2 2 [Posted by: qubit  | Date: 12/22/12 10:17:40 AM]
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though entry level for AMD, will have different definitions, considering there's now an FX platform and the FM1-2 split. While a dual core APU A4-5300 could be had for $65 on an FM2 mobo, "entry level" gaming today is better off with a quad core FX-4100 at $109 for a budget gaming build, where the CPU can be upgraded for a lot less (i.e Steamroller) when it starts to show its age. It's very likely that a future AM3+ CPU will perform better than an i7 3770k at 1/3rd of the price (as opposed to the FX8350, which is about 2/3rds the price at slightly less the speed). Haswell will release a 4000 series with much better performance, but Haswell won't be on LGA1155, it'll be on LGA 1050.
2 3 [Posted by: qubit  | Date: 12/22/12 10:43:16 AM]
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I don't know why those two guys thumbed you down
1 0 [Posted by: madooo12  | Date: 12/26/12 12:30:55 PM]
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5. 
Intel might even face anti-trust issues if they try to eliminate the independent mobo makers entirely.
3 3 [Posted by: beenthere  | Date: 12/22/12 02:22:56 PM]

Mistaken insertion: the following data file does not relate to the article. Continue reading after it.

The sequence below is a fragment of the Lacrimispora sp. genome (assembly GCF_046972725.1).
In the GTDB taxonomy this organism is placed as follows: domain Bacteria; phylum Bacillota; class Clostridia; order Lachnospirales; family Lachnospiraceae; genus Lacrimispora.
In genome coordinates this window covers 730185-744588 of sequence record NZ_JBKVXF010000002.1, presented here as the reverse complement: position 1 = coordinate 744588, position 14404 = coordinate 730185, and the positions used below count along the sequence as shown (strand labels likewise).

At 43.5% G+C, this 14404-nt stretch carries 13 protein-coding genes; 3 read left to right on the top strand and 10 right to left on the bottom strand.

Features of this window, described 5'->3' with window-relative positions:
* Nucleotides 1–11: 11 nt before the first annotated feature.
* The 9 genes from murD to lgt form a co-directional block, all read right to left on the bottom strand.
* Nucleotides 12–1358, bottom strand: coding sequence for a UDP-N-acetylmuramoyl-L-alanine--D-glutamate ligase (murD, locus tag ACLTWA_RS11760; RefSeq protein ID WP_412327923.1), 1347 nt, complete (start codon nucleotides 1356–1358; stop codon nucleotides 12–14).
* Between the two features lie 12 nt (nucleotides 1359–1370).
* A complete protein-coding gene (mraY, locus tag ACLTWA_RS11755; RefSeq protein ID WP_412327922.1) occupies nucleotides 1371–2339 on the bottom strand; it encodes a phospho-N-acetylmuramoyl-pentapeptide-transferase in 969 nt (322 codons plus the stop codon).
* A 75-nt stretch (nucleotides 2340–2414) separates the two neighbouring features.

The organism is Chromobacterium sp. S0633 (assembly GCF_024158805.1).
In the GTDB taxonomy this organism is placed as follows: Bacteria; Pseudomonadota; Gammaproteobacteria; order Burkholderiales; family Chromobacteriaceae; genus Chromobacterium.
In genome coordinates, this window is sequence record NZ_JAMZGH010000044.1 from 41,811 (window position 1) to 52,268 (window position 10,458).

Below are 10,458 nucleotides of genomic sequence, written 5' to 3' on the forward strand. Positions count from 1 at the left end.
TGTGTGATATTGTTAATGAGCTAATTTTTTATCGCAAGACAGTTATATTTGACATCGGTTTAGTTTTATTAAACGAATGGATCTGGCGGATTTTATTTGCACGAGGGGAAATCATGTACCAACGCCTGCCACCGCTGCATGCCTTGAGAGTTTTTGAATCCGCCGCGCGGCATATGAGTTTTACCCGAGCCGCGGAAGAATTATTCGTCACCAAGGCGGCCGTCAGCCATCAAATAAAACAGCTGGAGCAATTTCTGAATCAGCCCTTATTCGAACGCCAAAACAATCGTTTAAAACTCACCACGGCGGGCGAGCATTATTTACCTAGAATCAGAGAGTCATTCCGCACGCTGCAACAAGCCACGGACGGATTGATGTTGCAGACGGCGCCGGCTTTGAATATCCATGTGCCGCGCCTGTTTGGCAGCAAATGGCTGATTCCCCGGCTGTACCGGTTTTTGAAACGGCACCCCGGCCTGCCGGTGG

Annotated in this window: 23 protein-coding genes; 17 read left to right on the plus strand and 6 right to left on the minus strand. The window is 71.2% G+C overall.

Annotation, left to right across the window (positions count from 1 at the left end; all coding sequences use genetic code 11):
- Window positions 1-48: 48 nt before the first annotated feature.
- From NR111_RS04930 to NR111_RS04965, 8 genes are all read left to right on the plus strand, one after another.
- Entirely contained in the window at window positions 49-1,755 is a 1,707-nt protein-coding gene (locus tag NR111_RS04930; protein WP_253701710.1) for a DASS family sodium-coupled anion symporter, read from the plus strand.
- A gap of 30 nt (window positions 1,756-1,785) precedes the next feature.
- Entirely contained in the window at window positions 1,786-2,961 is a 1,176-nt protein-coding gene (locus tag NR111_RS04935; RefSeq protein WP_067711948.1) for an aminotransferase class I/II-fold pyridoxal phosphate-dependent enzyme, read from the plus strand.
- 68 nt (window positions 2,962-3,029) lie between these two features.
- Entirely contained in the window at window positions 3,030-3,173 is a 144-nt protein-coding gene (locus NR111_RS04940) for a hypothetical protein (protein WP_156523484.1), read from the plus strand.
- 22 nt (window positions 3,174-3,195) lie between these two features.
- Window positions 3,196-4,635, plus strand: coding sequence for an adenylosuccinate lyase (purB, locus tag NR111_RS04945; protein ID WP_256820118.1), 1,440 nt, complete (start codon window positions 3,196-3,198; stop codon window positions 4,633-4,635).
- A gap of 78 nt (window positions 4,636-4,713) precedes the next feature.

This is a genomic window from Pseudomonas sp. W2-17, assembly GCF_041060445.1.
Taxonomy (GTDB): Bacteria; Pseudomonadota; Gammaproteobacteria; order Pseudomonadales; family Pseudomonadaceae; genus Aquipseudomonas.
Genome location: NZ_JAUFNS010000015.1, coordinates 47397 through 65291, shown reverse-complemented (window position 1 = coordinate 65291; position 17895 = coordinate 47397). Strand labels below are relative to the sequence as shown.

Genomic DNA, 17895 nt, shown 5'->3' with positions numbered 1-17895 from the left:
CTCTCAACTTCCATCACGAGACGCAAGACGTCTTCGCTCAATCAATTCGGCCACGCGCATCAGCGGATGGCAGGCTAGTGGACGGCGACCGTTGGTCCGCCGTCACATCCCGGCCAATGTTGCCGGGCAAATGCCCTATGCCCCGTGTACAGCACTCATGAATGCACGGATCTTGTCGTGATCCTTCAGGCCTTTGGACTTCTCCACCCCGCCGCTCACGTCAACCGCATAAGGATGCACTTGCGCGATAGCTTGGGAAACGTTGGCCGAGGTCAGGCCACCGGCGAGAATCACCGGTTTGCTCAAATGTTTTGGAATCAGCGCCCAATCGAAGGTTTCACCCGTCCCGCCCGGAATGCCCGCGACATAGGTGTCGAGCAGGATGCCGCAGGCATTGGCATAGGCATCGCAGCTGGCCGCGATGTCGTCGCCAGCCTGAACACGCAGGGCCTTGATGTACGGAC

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6. 
Intel wants to concentrate their profits further by monopolising the motherboard market, after they kill off the Taiwanese. This way they can squeeze more money out of the likes of top tier OEMs like Apple. It's almost predictable in tough and protracted economic conditions. By the way, the Taiwanese are also getting assaulted from the other end by Microsoft, who themselves are trying to concentrate their profits by designing and producing their own hardware.
4 3 [Posted by: linuxlowdown  | Date: 12/22/12 05:35:08 PM]
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7. 
This is bad not because of lack of upgrade possibility.
Now, a motherboard manufacturer has to support the price of the chipset. The final price it is including all the costs, like waste, like the estimated percent of units not sold. In the end, the buyer is paying all. If a manufacturer is not selling enough, he has to raise the price of what he is actually selling.